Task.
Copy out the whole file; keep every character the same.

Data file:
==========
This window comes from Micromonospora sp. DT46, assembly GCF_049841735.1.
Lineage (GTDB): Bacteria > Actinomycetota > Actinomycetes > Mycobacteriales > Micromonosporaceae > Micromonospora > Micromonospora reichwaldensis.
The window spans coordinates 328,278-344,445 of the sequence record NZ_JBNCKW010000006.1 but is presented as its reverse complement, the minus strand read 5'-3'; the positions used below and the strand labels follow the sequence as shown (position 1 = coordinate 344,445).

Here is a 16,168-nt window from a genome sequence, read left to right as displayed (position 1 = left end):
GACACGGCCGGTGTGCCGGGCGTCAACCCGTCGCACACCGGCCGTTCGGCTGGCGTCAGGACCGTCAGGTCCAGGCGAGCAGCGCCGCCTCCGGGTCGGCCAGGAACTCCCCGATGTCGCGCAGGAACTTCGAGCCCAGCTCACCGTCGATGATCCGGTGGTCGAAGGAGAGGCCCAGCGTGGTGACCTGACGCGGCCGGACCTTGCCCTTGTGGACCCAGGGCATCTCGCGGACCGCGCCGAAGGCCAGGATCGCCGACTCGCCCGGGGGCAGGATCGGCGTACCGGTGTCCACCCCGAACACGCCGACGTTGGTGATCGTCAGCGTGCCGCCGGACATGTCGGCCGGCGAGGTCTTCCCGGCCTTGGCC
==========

This window comes from Micromonospora sp. DT46, assembly GCF_049841735.1.
Lineage (GTDB): Bacteria > Actinomycetota > Actinomycetes > Mycobacteriales > Micromonosporaceae > Micromonospora > Micromonospora reichwaldensis.
The window spans coordinates 328,278-344,445 of the sequence record NZ_JBNCKW010000006.1 but is presented as its reverse complement, the minus strand read 5'-3'; the positions used below and the strand labels follow the sequence as shown (position 1 = coordinate 344,445).

Here is a 16,168-nt window from a genome sequence, read left to right as displayed (position 1 = left end):
GACACGGCCGGTGTGCCGGGCGTCAACCCGTCGCACACCGGCCGTTCGGCTGGCGTCAGGACCGTCAGGTCCAGGCGAGCAGCGCCGCCTCCGGGTCGGCCAGGAACTCCCCGATGTCGCGCAGGAACTTCGAGCCCAGCTCACCGTCGATGATCCGGTGGTCGAAGGAGAGGCCCAGCGTGGTGACCTGACGCGGCCGGACCTTGCCCTTGTGGACCCAGGGCATCTCGCGGACCGCGCCGAAGGCCAGGATCGCCGACTCGCCCGGGGGCAGGATCGGCGTACCGGTGTCCACCCCGAACACGCCGACGTTGGTGATCGTCAGCGTGCCGCCGGACATGTCGGCCGGCGAGGTCTTCCCGGCCTTGGCC